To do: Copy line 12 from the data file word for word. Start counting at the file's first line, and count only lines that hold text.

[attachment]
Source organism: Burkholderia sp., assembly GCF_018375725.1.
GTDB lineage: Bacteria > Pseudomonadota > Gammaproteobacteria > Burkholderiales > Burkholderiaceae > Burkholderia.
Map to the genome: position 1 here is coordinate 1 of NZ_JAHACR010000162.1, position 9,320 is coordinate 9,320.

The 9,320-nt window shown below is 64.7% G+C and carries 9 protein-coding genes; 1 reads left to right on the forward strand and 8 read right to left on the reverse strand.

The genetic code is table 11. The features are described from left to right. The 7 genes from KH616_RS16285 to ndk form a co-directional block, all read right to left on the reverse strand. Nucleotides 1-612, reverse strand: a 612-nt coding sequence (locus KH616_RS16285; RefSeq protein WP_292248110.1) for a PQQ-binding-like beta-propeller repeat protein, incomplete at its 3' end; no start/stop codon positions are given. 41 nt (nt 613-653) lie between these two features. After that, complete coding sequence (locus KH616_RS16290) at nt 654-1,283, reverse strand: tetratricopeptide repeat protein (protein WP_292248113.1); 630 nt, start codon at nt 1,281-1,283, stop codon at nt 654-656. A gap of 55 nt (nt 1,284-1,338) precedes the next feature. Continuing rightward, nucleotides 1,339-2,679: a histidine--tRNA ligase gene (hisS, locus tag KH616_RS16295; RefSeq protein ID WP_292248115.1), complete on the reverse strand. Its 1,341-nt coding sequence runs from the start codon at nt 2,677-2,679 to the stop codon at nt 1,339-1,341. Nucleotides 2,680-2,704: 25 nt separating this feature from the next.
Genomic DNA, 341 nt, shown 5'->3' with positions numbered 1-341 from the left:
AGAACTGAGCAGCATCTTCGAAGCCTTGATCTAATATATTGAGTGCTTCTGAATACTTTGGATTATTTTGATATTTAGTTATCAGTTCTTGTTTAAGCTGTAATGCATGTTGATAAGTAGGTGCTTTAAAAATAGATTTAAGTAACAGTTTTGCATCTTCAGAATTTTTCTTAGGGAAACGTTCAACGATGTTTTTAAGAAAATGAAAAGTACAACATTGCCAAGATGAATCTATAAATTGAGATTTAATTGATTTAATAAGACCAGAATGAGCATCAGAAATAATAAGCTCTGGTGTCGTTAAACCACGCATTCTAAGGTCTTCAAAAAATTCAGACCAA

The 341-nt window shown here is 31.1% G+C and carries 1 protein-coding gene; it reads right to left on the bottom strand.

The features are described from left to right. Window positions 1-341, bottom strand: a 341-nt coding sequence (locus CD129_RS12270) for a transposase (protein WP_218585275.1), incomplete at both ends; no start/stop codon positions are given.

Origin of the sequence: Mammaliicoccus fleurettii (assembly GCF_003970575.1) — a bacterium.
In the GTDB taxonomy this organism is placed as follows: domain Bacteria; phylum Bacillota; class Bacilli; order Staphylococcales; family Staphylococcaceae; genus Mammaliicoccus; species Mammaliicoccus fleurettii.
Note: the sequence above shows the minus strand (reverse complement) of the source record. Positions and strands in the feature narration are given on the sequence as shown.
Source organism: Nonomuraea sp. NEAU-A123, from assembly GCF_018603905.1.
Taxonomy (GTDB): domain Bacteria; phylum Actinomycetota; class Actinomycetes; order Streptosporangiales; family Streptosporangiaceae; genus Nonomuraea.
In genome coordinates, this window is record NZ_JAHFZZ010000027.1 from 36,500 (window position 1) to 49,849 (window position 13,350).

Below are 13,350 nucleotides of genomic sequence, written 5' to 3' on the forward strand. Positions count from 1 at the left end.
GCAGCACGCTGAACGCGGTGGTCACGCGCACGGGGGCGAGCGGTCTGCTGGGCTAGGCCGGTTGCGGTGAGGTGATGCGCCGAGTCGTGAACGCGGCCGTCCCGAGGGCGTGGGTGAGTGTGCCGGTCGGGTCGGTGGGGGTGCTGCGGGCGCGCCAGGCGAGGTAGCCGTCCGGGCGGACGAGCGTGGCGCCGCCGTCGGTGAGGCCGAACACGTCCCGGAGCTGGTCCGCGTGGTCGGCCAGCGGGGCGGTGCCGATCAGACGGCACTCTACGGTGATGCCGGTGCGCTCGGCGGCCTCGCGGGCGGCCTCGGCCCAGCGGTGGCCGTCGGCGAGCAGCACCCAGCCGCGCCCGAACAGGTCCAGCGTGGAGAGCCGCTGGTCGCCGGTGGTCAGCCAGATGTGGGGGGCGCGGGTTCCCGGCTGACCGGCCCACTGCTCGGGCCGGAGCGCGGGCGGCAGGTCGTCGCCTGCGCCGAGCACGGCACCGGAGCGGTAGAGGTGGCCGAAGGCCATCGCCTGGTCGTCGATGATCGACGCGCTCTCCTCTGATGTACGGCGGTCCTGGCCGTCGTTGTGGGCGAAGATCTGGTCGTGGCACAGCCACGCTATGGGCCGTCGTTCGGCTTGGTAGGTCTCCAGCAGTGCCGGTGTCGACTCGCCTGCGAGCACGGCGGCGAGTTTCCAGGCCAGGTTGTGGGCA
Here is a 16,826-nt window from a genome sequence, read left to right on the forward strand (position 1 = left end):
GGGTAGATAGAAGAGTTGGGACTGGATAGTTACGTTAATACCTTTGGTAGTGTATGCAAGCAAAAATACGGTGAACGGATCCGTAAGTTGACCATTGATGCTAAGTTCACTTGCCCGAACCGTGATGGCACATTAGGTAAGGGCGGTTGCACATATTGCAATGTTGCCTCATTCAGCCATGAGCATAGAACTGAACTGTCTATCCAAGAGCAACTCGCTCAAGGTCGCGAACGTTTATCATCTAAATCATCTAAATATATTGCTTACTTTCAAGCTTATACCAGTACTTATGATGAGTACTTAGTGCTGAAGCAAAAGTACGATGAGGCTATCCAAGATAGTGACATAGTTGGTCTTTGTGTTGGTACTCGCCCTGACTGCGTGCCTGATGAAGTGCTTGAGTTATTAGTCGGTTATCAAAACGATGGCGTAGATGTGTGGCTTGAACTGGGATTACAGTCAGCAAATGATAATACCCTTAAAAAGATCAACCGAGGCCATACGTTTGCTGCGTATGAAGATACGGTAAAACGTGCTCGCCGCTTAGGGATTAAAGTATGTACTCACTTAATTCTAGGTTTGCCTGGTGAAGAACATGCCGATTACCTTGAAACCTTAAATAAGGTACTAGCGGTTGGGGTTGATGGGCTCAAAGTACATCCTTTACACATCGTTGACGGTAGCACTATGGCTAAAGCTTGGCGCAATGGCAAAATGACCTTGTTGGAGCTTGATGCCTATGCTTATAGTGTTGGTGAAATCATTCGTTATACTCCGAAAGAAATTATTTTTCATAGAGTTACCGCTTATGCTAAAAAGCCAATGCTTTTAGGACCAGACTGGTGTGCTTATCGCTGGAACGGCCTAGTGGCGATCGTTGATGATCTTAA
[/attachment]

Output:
Note: the sequence above shows the minus strand (reverse complement) of the source record. Positions and strands in the feature narration are given on the sequence as shown.